A view of the living room in Samuel John Govier 's house, Chacewater, Cornwall. Early 1900s
Samuel John Govier (1871-1967) was a pioneering photographer in the late 19th and early 20th century in Cornwall. In the early years he travelled on his bicycle or in a horse drawn van before setting up in a studio in Chacewater in 1907. Later, he also had a studio in St Agnes. In retirement he became a grocer in Chacewater where he lived. The photograph shows the room furnished in typical Victorian style. Screens covered in photographs can be seen on the left, including one showing his sister Hettie's wedding and one of the Trewinnard Coach in the barn at St Erth, prior to restoration. Photograph from the Govier family album. Photographer: Probably Samuel John Govier .
© RIC, photographer Govier
Social - Salford Slums
A street scene in Lower Broughton, Salford, an area, once described as a 'classic slum', where residents have issued over 80 summonses against their landlords, Salford Metropolitan District Council, alleging statutory nuisances.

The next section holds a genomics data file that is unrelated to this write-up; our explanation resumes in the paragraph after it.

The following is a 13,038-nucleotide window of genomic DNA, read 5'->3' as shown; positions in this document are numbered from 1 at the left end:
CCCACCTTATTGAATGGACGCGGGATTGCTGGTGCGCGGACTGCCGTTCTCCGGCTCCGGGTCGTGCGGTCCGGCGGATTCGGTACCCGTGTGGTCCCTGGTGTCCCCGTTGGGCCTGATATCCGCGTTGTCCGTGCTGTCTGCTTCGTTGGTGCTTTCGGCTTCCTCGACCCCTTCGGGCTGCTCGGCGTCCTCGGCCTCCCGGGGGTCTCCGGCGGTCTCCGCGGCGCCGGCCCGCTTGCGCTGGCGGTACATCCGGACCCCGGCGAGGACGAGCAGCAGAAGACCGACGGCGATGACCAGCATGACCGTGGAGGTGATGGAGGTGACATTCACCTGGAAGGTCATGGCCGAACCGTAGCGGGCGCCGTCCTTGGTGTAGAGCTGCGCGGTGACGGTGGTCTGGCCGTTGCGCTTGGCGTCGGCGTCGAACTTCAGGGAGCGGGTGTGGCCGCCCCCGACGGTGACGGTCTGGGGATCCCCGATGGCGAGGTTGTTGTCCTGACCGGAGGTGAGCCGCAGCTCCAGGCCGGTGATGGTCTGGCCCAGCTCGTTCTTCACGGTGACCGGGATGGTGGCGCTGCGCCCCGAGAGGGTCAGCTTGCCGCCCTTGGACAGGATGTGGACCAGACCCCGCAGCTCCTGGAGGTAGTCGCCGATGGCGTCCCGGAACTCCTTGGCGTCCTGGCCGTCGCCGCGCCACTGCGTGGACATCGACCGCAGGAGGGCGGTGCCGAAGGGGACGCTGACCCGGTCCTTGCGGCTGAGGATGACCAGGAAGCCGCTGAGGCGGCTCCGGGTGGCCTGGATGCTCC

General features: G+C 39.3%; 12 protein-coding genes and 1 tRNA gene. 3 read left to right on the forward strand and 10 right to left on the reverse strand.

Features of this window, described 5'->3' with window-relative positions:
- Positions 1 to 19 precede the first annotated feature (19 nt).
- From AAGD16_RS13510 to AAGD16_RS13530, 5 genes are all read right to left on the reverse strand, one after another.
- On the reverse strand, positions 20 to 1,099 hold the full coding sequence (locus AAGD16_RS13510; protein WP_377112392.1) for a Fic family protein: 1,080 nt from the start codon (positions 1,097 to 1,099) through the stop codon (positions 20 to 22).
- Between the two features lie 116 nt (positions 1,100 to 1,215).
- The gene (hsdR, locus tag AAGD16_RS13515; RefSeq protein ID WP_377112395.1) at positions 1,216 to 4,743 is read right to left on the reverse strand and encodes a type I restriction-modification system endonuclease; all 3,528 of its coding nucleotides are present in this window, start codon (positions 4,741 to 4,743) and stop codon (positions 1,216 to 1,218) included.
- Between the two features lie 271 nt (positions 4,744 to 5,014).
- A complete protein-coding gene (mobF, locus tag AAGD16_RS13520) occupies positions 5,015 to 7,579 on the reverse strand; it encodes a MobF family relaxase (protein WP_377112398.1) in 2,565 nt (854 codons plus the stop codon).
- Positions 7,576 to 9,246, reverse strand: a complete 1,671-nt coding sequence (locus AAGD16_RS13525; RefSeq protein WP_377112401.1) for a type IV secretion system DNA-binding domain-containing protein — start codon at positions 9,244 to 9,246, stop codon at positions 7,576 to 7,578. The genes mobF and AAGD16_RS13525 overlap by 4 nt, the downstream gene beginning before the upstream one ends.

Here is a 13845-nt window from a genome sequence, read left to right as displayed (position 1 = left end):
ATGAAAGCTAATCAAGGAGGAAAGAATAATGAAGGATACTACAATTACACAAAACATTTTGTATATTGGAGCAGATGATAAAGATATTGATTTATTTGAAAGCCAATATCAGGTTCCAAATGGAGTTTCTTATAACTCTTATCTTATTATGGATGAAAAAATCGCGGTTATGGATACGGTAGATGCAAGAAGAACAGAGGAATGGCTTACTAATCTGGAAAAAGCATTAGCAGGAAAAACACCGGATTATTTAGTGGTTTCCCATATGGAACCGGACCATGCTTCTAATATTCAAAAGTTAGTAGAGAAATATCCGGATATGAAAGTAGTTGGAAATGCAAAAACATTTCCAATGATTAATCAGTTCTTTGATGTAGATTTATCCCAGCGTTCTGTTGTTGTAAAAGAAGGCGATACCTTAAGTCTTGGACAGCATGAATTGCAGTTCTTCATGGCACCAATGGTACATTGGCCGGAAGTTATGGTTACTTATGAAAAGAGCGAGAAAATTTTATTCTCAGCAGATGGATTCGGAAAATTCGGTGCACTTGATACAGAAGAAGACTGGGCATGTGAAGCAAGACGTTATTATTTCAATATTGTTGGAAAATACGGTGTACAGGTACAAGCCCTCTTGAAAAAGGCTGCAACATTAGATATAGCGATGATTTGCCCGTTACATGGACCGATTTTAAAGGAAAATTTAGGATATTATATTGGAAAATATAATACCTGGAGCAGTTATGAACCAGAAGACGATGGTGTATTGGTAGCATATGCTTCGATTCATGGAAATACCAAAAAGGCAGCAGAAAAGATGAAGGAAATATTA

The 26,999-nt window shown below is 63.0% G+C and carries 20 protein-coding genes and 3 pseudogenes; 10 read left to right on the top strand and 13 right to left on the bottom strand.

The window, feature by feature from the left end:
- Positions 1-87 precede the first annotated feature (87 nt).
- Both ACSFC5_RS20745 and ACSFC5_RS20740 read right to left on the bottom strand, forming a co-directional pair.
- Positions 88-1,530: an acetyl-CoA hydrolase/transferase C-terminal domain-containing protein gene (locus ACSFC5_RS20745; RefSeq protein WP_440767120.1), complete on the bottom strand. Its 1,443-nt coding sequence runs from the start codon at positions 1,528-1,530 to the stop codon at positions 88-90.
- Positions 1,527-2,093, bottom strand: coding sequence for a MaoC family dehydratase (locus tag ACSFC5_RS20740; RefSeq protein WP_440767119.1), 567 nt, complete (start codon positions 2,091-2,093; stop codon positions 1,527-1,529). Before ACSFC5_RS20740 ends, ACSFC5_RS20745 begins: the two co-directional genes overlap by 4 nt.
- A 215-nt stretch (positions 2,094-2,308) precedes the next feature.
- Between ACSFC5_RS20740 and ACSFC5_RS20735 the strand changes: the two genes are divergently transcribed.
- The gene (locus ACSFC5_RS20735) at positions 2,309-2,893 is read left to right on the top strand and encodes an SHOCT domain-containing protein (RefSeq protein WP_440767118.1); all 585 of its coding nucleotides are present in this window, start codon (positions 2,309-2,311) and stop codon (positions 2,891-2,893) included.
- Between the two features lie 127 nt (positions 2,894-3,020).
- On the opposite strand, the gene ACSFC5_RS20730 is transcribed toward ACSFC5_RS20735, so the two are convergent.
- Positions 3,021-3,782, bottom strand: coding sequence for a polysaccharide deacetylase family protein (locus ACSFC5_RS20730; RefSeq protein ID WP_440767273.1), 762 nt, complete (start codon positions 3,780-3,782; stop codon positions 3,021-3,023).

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Coverack from across the beach at high tide, Cornwall. Around 1925
Glass lantern slide from a lecture, entitled 'Some Historic Cornish Beauty Spots', given by Cornishman and amateur photographer, Major Arthur William Gill, in around 1925. He was well known in Cornwall and elsewhere during the 1920s and 1930s for his presentations of stills and cine film to many groups including The Royal Institution of Cornwall, Royal Cornwall Polytechnic Society and the London Cornish Society. The quarter plate slides which he took prolifically with his 'ordinary camera' are, in many cases, colour. These were painted by his own hand to great effect.
© From the collection of the RIC